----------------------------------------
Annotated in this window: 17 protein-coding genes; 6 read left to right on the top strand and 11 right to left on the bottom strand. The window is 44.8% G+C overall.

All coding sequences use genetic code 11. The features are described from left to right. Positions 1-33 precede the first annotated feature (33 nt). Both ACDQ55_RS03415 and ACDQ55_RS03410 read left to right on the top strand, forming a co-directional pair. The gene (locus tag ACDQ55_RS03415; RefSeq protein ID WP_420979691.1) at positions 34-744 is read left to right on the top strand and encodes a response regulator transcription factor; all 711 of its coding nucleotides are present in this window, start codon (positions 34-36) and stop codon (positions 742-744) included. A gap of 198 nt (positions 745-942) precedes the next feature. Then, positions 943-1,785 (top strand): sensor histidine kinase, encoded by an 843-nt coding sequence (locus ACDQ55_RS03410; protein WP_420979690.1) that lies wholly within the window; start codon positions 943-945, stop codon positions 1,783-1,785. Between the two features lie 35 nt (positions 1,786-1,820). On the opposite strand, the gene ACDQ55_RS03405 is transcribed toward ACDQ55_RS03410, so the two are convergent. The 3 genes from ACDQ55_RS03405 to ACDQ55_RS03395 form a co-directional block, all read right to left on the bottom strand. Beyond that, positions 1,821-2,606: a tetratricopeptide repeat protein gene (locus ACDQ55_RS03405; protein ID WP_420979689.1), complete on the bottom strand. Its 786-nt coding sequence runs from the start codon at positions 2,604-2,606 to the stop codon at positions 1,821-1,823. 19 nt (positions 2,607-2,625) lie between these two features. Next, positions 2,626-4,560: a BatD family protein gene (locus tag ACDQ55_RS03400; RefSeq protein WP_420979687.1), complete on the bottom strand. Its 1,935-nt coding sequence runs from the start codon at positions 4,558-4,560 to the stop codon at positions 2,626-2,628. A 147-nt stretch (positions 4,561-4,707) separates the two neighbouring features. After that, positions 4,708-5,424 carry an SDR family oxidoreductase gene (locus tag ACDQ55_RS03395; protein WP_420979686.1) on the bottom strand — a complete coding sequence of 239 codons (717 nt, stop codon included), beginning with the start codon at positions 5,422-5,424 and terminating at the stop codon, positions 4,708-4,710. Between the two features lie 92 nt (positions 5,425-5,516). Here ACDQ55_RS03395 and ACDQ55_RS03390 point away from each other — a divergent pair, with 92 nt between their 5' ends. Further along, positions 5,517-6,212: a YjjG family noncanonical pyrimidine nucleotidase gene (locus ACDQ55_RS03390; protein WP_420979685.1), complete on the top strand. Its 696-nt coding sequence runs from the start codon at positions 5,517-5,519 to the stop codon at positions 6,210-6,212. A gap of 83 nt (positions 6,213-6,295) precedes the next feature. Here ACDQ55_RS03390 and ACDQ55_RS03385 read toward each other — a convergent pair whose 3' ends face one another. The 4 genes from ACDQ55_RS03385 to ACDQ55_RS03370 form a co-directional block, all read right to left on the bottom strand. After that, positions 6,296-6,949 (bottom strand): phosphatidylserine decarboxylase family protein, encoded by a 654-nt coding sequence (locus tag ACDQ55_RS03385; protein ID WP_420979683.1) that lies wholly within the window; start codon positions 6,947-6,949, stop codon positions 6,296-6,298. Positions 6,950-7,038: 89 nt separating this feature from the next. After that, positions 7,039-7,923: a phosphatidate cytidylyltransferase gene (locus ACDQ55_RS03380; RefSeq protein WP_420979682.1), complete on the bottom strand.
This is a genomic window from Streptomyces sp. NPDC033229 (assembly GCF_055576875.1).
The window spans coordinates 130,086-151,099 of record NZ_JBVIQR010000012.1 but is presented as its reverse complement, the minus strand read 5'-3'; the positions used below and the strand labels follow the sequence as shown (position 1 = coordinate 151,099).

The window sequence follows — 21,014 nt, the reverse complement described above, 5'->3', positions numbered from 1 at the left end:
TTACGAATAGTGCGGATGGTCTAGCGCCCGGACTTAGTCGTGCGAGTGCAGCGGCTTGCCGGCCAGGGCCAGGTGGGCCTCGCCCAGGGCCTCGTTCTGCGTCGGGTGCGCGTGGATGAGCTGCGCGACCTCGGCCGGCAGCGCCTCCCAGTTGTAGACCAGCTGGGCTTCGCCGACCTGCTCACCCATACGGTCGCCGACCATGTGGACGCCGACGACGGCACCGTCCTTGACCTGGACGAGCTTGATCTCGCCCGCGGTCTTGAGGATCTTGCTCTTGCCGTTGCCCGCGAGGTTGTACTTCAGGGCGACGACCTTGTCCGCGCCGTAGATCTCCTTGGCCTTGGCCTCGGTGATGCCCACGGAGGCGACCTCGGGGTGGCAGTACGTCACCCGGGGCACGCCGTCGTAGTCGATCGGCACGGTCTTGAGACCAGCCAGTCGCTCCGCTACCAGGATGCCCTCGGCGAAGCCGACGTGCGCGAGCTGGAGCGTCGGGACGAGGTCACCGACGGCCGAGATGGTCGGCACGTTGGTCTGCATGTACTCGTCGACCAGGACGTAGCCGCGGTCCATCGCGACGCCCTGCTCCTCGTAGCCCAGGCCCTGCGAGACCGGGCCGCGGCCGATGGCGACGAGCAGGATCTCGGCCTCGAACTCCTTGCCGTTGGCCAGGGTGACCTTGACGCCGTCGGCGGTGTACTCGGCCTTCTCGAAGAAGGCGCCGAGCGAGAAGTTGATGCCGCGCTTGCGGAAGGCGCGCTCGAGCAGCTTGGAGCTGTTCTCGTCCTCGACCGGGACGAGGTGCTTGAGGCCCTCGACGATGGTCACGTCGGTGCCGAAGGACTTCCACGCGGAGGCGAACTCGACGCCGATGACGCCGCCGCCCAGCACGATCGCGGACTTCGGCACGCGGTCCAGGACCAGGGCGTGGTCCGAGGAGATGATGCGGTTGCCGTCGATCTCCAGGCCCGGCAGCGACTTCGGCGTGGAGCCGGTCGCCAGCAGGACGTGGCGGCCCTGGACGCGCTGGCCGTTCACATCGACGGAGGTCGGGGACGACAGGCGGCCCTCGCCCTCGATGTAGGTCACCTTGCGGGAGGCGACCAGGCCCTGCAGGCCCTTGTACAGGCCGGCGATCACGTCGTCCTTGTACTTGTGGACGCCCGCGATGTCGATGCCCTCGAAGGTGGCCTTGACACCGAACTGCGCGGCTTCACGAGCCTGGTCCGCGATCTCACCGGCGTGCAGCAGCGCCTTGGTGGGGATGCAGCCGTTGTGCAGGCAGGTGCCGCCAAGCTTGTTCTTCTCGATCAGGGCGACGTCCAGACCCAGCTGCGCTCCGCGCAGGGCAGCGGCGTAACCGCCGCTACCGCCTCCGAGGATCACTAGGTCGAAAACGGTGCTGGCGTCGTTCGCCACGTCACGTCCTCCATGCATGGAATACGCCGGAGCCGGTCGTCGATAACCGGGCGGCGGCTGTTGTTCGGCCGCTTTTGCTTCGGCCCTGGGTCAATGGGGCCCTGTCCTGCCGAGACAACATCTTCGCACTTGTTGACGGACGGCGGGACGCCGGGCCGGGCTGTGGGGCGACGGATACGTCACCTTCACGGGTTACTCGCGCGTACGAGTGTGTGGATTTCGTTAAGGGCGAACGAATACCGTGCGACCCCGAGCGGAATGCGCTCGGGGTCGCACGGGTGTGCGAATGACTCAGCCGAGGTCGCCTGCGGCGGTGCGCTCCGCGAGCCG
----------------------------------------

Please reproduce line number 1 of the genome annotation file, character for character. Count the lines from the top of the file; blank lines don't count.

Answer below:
Annotated in this window: 17 protein-coding genes; 6 read left to right on the top strand and 11 right to left on the bottom strand. The window is 44.8% G+C overall.